I suggest you allow these ideas to inform your perceptions and actions. Practically, it all boils down to the universal and uncompromising application of the Golden Rule. Yet there is an important twist here: I have taken "do unto others" out of the realm of ethics and placed it in the realm of metaphysics. This means there is no penalty for any degree of failure to live up to the standard of the Golden Rule, because it is the order of the universe and you aren't responsible for upholding it. The Golden Rule becomes your guide because there is simply no other rational way to act in the world. It is also so opposed to the structure of the illusory world that applying it amounts to moving into a state of lucidity within the dream because you have stopped believing the fundamental assumption of the illusion: that we are separate.

This is stupid... there are a million reasons why the world is real and you expect me to believe it's not?

What you are saying about the world being obviously real could be restated as "the illusion seems complete in every way." This illusion includes all the ways we have validated it's existence as real, including the experience of our body, emotions, pain, solidity, other people and living things, physics, etc. in short something so complex and complete you would have to be silly not to think it's real. The idea that the world is an illusion is generally dismissed (by Occam's Razor, I suppose) as a more complicated and therefore more unlikely explanation of our experience. However, it only seems more complicated if we hang on to this notion of separateness. If we are all one Mind, the problem of consensus becomes trivial.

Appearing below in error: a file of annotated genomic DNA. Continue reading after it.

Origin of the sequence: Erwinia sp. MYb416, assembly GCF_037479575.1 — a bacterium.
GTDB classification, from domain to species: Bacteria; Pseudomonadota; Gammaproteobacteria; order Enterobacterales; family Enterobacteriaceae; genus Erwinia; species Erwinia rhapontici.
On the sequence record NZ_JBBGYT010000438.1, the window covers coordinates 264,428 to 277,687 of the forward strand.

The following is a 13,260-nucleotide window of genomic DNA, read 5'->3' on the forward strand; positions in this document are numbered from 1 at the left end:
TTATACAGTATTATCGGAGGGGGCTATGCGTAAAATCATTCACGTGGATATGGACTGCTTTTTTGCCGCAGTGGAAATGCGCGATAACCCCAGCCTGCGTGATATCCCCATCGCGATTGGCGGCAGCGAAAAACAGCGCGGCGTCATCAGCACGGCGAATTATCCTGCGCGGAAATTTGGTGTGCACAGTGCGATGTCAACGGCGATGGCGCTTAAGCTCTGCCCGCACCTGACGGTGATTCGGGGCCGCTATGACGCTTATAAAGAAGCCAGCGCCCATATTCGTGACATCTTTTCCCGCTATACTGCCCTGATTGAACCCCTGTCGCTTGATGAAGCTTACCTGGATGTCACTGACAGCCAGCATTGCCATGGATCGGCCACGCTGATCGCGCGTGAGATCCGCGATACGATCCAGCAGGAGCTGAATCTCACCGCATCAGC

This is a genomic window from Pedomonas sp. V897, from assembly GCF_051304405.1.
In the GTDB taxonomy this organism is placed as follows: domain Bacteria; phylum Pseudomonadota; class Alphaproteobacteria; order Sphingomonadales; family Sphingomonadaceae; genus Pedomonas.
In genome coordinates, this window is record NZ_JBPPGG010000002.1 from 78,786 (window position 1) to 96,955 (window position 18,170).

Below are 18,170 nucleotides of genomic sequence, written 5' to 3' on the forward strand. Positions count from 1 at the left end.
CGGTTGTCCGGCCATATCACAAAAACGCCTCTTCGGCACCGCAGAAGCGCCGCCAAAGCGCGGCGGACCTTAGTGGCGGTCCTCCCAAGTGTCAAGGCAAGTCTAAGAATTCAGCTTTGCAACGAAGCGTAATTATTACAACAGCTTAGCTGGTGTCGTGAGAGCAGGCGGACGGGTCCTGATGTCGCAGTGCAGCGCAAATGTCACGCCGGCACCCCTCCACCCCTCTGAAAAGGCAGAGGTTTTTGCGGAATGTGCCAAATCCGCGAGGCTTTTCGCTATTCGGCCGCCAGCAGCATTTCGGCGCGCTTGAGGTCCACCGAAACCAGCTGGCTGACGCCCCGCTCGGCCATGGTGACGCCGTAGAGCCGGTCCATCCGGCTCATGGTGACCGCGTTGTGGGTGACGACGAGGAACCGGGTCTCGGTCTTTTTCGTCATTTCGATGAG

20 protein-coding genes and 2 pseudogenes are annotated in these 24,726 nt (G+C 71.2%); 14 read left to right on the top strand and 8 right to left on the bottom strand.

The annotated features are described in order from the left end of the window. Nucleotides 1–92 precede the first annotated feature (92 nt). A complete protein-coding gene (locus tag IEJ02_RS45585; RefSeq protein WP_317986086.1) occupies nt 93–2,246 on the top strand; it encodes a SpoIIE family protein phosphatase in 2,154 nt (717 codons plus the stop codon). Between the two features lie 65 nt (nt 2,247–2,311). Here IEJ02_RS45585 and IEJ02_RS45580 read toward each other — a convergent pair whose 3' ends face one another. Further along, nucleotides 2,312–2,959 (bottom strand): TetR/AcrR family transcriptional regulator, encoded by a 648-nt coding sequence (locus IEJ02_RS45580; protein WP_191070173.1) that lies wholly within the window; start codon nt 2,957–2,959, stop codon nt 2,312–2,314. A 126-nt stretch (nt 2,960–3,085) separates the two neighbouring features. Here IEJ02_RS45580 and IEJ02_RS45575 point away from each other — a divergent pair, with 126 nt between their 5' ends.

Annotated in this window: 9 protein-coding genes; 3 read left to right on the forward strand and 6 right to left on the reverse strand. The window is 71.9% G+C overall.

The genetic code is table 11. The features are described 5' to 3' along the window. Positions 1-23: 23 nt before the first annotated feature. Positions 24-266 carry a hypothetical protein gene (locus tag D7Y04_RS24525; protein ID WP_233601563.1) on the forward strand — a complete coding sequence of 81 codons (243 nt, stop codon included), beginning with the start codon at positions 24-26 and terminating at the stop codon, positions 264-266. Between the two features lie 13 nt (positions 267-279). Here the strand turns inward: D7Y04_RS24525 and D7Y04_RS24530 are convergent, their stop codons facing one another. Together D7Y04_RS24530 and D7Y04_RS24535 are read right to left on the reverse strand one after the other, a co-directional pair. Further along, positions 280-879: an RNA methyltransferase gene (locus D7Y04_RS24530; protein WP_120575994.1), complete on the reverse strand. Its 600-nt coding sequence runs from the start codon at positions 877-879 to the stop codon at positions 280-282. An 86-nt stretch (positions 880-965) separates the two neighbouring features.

Another major argument against the world being illusory is that it is contrary to common sense. Yet, as any anthropologist will tell you, there is no such thing as common sense as some kind of universal standard. It is entirely cultural and ultimately what is commonsensical is simply a matter of familiarity. The "it's contrary to common sense" argument is essentially very shallow. There are numerous cultures that see the everyday world as illusory—so it's not as weird as it might at first appear.